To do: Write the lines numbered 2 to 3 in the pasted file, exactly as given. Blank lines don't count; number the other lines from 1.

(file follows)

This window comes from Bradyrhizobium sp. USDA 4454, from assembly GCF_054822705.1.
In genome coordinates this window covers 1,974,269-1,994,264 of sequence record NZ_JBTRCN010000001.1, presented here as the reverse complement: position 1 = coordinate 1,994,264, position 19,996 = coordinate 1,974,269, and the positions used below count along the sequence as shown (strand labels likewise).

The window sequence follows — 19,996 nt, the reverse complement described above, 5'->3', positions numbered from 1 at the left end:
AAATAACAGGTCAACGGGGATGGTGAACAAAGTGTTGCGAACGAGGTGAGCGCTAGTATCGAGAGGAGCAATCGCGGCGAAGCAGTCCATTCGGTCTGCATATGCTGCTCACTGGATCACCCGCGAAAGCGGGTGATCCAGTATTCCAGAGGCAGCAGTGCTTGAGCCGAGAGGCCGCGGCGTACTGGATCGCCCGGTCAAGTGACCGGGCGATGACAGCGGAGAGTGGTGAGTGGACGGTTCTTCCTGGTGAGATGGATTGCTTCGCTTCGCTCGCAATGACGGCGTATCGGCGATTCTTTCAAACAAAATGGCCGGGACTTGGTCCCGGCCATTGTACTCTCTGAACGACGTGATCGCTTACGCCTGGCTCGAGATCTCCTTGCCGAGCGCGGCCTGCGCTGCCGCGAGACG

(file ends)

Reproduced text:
In genome coordinates this window covers 1,974,269-1,994,264 of sequence record NZ_JBTRCN010000001.1, presented here as the reverse complement: position 1 = coordinate 1,994,264, position 19,996 = coordinate 1,974,269, and the positions used below count along the sequence as shown (strand labels likewise).

The window sequence follows — 19,996 nt, the reverse complement described above, 5'->3', positions numbered from 1 at the left end: